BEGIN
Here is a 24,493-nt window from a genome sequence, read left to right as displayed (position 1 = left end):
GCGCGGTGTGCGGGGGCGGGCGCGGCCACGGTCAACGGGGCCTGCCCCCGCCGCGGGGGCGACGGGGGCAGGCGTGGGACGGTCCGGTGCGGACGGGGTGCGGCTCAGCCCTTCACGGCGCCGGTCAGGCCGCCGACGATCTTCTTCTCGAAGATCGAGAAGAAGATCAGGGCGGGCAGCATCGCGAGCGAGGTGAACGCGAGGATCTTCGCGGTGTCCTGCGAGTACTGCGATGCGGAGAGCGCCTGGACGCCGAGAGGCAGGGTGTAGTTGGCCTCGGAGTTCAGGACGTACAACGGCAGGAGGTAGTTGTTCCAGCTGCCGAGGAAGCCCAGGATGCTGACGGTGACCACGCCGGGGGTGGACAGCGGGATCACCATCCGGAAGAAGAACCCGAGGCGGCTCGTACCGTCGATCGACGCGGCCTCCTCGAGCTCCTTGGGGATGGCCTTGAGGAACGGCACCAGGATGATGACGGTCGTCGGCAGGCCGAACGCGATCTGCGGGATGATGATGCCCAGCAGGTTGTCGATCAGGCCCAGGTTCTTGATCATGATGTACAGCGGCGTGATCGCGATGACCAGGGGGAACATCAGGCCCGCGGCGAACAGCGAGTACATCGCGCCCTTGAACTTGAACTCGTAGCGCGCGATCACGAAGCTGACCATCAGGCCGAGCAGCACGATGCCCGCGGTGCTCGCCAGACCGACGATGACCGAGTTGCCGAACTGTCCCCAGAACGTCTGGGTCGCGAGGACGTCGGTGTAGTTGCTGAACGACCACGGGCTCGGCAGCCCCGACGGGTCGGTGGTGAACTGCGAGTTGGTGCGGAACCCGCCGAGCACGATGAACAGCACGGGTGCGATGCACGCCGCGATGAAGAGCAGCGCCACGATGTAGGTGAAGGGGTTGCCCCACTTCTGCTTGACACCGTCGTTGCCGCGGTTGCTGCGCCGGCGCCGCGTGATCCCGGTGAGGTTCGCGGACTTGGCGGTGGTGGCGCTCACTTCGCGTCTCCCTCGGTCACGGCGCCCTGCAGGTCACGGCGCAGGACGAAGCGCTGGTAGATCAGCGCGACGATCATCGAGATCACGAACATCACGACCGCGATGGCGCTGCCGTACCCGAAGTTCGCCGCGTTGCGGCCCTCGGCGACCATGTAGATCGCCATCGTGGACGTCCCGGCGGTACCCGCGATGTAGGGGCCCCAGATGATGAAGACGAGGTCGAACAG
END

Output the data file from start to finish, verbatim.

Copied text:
Here is a 24,493-nt window from a genome sequence, read left to right as displayed (position 1 = left end):
GCGCGGTGTGCGGGGGCGGGCGCGGCCACGGTCAACGGGGCCTGCCCCCGCCGCGGGGGCGACGGGGGCAGGCGTGGGACGGTCCGGTGCGGACGGGGTGCGGCTCAGCCCTTCACGGCGCCGGTCAGGCCGCCGACGATCTTCTTCTCGAAGATCGAGAAGAAGATCAGGGCGGGCAGCATCGCGAGCGAGGTGAACGCGAGGATCTTCGCGGTGTCCTGCGAGTACTGCGATGCGGAGAGCGCCTGGACGCCGAGAGGCAGGGTGTAGTTGGCCTCGGAGTTCAGGACGTACAACGGCAGGAGGTAGTTGTTCCAGCTGCCGAGGAAGCCCAGGATGCTGACGGTGACCACGCCGGGGGTGGACAGCGGGATCACCATCCGGAAGAAGAACCCGAGGCGGCTCGTACCGTCGATCGACGCGGCCTCCTCGAGCTCCTTGGGGATGGCCTTGAGGAACGGCACCAGGATGATGACGGTCGTCGGCAGGCCGAACGCGATCTGCGGGATGATGATGCCCAGCAGGTTGTCGATCAGGCCCAGGTTCTTGATCATGATGTACAGCGGCGTGATCGCGATGACCAGGGGGAACATCAGGCCCGCGGCGAACAGCGAGTACATCGCGCCCTTGAACTTGAACTCGTAGCGCGCGATCACGAAGCTGACCATCAGGCCGAGCAGCACGATGCCCGCGGTGCTCGCCAGACCGACGATGACCGAGTTGCCGAACTGTCCCCAGAACGTCTGGGTCGCGAGGACGTCGGTGTAGTTGCTGAACGACCACGGGCTCGGCAGCCCCGACGGGTCGGTGGTGAACTGCGAGTTGGTGCGGAACCCGCCGAGCACGATGAACAGCACGGGTGCGATGCACGCCGCGATGAAGAGCAGCGCCACGATGTAGGTGAAGGGGTTGCCCCACTTCTGCTTGACACCGTCGTTGCCGCGGTTGCTGCGCCGGCGCCGCGTGATCCCGGTGAGGTTCGCGGACTTGGCGGTGGTGGCGCTCACTTCGCGTCTCCCTCGGTCACGGCGCCCTGCAGGTCACGGCGCAGGACGAAGCGCTGGTAGATCAGCGCGACGATCATCGAGATCACGAACATCACGACCGCGATGGCGCTGCCGTACCCGAAGTTCGCCGCGTTGCGGCCCTCGGCGACCATGTAGATCGCCATCGTGGACGTCCCGGCGGTACCCGCGATGTAGGGGCCCCAGATGATGAAGACGAGGTCGAACAG